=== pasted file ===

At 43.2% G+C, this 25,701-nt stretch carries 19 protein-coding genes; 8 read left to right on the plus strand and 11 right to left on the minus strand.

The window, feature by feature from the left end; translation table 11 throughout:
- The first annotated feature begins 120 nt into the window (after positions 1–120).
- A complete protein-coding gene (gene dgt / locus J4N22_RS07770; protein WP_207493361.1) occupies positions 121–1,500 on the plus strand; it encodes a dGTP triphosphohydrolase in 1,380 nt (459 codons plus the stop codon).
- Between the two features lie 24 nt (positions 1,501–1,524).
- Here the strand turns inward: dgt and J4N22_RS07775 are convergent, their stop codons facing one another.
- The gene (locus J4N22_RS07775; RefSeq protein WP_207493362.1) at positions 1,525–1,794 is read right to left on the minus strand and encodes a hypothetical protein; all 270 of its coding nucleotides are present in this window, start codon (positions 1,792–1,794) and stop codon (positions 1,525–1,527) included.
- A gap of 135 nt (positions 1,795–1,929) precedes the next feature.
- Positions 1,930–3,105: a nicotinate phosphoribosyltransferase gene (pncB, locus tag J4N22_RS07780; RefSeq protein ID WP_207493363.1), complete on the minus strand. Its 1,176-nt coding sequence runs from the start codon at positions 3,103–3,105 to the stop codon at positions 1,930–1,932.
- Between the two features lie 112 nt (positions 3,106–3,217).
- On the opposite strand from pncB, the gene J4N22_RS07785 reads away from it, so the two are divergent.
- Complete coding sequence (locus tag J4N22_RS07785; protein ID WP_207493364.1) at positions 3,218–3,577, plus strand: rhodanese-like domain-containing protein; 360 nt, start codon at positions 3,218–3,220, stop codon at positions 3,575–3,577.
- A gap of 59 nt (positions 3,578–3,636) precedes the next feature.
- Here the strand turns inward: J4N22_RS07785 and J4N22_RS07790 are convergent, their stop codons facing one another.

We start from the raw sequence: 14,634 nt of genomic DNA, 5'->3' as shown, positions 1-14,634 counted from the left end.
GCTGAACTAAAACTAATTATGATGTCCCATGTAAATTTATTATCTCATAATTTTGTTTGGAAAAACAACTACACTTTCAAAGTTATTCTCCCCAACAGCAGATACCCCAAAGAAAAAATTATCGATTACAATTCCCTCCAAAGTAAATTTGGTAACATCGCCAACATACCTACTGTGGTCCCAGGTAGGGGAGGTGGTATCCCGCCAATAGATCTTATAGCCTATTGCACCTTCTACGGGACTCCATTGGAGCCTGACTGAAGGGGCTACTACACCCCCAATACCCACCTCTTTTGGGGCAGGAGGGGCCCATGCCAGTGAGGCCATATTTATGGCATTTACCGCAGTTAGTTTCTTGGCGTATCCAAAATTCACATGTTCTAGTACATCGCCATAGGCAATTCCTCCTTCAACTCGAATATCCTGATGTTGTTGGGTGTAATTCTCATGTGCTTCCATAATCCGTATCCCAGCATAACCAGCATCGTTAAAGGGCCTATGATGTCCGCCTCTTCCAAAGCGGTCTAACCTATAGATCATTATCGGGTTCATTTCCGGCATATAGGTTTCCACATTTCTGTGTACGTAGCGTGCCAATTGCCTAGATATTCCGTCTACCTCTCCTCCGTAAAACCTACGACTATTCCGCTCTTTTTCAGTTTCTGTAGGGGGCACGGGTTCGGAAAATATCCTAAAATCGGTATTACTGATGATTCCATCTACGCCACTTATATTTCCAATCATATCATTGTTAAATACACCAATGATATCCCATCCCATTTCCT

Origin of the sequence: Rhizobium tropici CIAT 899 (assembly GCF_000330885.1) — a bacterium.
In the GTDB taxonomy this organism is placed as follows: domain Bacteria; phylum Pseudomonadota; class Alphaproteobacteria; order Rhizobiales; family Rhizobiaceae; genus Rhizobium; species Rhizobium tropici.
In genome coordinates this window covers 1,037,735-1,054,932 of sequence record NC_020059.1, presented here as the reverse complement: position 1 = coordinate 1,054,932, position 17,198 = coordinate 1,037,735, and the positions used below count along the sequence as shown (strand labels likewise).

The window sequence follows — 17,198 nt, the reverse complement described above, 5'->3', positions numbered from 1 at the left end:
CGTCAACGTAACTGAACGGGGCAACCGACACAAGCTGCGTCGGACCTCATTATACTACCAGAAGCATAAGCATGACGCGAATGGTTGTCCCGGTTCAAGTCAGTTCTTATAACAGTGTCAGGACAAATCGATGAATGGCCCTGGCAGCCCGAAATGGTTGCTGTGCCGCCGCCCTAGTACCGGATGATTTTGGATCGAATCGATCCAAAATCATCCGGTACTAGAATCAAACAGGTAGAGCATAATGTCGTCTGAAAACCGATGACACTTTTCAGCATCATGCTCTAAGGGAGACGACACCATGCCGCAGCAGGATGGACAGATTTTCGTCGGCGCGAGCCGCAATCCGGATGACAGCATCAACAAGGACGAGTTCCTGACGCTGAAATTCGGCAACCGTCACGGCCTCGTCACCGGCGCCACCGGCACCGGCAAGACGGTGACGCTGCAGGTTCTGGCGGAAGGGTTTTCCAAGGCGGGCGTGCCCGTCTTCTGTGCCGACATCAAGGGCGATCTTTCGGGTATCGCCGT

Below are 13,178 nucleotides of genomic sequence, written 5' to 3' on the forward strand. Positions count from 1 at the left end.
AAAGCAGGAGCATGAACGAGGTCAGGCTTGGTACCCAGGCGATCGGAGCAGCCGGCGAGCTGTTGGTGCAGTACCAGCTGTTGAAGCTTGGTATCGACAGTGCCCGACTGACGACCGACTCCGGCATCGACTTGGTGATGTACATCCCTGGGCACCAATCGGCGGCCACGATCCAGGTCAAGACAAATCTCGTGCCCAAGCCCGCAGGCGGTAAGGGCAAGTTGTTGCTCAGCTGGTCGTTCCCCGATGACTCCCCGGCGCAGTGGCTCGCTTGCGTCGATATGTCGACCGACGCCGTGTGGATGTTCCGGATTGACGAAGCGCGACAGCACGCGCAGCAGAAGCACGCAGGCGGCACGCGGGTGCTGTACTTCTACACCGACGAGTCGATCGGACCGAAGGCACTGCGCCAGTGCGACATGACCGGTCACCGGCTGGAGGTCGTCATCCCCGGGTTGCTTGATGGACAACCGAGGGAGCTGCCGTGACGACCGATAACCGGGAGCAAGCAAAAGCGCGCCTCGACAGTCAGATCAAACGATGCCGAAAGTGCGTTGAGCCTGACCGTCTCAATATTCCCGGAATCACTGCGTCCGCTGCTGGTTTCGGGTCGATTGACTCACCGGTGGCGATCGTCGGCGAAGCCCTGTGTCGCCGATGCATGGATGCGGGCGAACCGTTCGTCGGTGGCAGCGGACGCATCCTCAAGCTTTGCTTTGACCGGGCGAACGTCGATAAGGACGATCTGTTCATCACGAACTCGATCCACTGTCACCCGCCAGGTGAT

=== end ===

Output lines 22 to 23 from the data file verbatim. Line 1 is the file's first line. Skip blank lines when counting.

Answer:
Below are 13,178 nucleotides of genomic sequence, written 5' to 3' on the forward strand. Positions count from 1 at the left end.
AAAGCAGGAGCATGAACGAGGTCAGGCTTGGTACCCAGGCGATCGGAGCAGCCGGCGAGCTGTTGGTGCAGTACCAGCTGTTGAAGCTTGGTATCGACAGTGCCCGACTGACGACCGACTCCGGCATCGACTTGGTGATGTACATCCCTGGGCACCAATCGGCGGCCACGATCCAGGTCAAGACAAATCTCGTGCCCAAGCCCGCAGGCGGTAAGGGCAAGTTGTTGCTCAGCTGGTCGTTCCCCGATGACTCCCCGGCGCAGTGGCTCGCTTGCGTCGATATGTCGACCGACGCCGTGTGGATGTTCCGGATTGACGAAGCGCGACAGCACGCGCAGCAGAAGCACGCAGGCGGCACGCGGGTGCTGTACTTCTACACCGACGAGTCGATCGGACCGAAGGCACTGCGCCAGTGCGACATGACCGGTCACCGGCTGGAGGTCGTCATCCCCGGGTTGCTTGATGGACAACCGAGGGAGCTGCCGTGACGACCGATAACCGGGAGCAAGCAAAAGCGCGCCTCGACAGTCAGATCAAACGATGCCGAAAGTGCGTTGAGCCTGACCGTCTCAATATTCCCGGAATCACTGCGTCCGCTGCTGGTTTCGGGTCGATTGACTCACCGGTGGCGATCGTCGGCGAAGCCCTGTGTCGCCGATGCATGGATGCGGGCGAACCGTTCGTCGGTGGCAGCGGACGCATCCTCAAGCTTTGCTTTGACCGGGCGAACGTCGATAAGGACGATCTGTTCATCACGAACTCGATCCACTGTCACCCGCCAGGTGAT